In our lifetime, the origin of the universe and its properties of mass, time and space has turned from a matter of speculation or belief into experimental science. The same applies to the existence of other solar systems, the origin of life, the nature of consciousness and a host of other fundamental questions.
This golden age of knowledge is accompanied by novel machinery for scholarship, such as space probes, data mines and the worldwide web. Existing patterns of knowledge production, such as the traditional print journal and even the traditional university, are faced with massive change as a result.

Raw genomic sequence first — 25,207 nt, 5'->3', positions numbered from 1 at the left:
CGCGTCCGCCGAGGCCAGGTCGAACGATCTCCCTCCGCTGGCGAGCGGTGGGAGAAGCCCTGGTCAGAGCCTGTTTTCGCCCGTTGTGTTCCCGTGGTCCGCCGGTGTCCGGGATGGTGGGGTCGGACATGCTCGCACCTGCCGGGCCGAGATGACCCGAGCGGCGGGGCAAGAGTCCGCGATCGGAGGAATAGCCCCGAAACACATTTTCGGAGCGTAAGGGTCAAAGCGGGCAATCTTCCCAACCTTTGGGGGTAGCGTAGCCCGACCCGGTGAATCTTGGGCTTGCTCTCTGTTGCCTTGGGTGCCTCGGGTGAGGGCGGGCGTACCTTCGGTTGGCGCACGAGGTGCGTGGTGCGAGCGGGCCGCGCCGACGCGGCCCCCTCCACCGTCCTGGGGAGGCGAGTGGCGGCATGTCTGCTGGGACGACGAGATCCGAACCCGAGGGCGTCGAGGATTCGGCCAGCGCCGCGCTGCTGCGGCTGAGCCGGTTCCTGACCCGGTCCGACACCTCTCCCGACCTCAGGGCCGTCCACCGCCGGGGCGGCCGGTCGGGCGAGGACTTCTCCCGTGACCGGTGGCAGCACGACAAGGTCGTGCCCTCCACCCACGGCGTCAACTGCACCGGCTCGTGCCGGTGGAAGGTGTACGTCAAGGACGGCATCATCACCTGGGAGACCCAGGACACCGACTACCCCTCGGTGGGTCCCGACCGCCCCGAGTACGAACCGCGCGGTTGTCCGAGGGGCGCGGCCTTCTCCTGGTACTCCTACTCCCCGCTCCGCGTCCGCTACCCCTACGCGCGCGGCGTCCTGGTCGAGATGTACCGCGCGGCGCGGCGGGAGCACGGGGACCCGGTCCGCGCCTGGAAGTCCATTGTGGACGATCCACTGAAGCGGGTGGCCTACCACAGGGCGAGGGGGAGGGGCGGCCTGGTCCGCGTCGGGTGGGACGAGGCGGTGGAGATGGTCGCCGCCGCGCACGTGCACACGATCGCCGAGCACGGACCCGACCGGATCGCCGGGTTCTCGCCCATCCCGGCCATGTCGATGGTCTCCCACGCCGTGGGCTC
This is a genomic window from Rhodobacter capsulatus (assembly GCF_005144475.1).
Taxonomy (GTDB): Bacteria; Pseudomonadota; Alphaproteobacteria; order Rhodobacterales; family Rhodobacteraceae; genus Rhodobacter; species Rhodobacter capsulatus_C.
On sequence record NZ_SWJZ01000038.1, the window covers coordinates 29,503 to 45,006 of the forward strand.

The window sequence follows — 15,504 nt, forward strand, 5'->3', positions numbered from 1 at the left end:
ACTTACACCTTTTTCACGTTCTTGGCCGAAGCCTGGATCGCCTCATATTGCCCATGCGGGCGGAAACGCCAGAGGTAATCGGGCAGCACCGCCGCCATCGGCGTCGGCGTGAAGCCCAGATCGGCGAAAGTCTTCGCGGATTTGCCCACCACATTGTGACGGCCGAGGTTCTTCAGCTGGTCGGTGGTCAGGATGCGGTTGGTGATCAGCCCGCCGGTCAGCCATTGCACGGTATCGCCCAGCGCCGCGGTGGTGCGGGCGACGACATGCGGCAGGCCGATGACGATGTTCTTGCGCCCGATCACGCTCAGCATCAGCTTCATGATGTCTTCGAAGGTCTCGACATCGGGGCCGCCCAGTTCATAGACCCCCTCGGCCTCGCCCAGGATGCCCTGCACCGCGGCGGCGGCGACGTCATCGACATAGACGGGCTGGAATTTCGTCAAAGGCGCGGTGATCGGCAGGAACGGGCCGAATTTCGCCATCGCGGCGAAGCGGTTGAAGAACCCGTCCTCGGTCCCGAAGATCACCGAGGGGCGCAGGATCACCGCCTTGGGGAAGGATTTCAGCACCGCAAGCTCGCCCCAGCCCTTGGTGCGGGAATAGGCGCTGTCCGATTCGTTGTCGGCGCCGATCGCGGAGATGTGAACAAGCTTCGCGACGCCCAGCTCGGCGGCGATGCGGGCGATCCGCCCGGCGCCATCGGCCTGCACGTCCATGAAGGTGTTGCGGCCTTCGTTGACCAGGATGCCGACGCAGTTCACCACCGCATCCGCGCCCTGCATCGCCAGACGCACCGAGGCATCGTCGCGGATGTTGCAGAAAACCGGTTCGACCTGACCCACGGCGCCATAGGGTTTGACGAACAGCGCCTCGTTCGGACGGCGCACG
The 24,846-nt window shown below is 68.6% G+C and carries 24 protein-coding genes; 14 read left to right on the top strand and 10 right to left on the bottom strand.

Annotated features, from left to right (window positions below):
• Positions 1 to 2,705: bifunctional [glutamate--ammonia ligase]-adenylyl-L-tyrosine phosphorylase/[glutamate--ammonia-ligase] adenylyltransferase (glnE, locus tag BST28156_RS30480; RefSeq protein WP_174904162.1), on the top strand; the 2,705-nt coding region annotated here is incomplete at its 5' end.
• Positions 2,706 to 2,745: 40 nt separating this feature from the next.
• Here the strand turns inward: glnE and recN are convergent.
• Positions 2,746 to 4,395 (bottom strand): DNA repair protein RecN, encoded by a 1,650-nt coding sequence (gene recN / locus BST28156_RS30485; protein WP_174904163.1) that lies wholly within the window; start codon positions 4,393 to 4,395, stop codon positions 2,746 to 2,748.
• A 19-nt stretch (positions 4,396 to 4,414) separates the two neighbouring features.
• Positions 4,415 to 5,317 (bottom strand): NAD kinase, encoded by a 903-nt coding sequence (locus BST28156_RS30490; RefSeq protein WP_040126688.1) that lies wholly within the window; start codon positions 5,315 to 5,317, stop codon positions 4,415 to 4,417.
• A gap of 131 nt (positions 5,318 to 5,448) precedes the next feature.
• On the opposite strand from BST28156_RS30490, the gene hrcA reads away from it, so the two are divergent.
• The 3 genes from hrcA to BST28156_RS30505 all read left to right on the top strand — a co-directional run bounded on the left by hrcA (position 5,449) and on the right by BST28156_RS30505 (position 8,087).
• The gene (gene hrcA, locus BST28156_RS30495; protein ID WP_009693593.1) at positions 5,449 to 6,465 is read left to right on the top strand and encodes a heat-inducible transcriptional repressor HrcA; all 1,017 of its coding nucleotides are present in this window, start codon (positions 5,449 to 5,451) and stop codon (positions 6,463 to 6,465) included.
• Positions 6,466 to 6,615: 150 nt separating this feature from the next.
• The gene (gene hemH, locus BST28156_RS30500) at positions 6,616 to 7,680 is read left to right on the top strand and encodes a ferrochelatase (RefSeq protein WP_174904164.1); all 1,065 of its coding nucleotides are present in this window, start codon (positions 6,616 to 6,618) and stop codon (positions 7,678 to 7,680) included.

In a week when British attention has been focused on the short term, especially the future shape and direction of government, our series on the big science questions that begins on page 20 reminds us that adequately funded and equipped academics are essential if the United Kingdom is to remain plugged into the knowledge explosion taking place. A government that appreciated this, and realised that the fact that some such discoveries will lead to profitable businesses is a secondary consideration, would be one worth supporting.